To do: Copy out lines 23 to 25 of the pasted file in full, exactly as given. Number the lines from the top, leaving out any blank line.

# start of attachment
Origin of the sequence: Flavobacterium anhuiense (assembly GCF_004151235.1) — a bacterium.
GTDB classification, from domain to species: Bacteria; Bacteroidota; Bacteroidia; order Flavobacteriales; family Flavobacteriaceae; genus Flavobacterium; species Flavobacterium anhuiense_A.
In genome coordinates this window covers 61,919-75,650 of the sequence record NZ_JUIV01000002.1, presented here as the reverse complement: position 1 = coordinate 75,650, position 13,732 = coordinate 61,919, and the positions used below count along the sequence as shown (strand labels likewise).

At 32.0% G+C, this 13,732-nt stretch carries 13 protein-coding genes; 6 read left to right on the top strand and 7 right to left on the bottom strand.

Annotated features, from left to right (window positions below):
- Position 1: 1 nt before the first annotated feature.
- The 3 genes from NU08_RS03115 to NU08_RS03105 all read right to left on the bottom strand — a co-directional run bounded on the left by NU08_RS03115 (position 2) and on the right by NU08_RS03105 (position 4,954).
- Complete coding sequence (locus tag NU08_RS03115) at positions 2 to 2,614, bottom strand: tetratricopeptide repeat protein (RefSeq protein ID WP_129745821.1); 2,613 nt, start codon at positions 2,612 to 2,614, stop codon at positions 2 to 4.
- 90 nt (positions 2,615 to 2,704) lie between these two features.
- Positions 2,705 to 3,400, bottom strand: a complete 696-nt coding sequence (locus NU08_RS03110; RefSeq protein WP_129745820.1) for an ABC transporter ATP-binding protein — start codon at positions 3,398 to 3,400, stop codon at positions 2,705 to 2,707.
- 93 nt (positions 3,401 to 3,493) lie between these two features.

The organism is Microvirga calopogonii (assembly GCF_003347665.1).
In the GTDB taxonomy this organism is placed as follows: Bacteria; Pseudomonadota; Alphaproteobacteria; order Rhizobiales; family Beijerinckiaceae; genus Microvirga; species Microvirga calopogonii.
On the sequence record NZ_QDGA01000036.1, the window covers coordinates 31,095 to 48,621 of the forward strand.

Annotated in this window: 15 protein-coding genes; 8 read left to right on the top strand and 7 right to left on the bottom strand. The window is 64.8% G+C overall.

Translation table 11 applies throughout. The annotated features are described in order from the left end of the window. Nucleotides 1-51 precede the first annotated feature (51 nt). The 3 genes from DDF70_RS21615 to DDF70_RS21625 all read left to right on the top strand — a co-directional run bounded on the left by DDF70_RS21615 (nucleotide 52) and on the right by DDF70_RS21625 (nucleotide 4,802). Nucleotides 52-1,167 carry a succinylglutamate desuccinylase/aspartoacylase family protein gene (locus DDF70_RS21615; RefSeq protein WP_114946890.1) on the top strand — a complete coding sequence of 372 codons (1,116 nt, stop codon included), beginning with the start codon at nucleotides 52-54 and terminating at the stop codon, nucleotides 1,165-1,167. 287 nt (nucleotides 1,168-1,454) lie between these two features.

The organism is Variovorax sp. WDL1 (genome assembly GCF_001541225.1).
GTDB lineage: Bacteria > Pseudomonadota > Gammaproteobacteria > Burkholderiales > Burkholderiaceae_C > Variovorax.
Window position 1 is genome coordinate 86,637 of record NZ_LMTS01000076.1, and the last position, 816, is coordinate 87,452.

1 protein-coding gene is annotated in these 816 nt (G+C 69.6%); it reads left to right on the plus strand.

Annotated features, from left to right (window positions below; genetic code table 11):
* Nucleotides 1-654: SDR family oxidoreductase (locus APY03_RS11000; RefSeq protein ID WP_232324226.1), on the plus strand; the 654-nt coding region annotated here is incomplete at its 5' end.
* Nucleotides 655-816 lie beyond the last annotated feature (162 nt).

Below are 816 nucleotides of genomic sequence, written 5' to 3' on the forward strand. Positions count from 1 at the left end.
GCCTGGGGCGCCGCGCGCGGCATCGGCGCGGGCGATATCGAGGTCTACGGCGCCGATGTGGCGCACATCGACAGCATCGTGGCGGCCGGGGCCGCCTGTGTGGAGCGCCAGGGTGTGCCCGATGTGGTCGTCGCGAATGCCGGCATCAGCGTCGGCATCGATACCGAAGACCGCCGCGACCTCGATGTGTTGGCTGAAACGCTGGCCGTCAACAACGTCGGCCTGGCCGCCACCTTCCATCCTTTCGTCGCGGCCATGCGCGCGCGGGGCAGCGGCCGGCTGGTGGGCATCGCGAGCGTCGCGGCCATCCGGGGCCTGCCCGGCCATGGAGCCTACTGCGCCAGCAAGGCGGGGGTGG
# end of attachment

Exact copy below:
* Nucleotides 655-816 lie beyond the last annotated feature (162 nt).

Below are 816 nucleotides of genomic sequence, written 5' to 3' on the forward strand. Positions count from 1 at the left end.
GCCTGGGGCGCCGCGCGCGGCATCGGCGCGGGCGATATCGAGGTCTACGGCGCCGATGTGGCGCACATCGACAGCATCGTGGCGGCCGGGGCCGCCTGTGTGGAGCGCCAGGGTGTGCCCGATGTGGTCGTCGCGAATGCCGGCATCAGCGTCGGCATCGATACCGAAGACCGCCGCGACCTCGATGTGTTGGCTGAAACGCTGGCCGTCAACAACGTCGGCCTGGCCGCCACCTTCCATCCTTTCGTCGCGGCCATGCGCGCGCGGGGCAGCGGCCGGCTGGTGGGCATCGCGAGCGTCGCGGCCATCCGGGGCCTGCCCGGCCATGGAGCCTACTGCGCCAGCAAGGCGGGGGTGG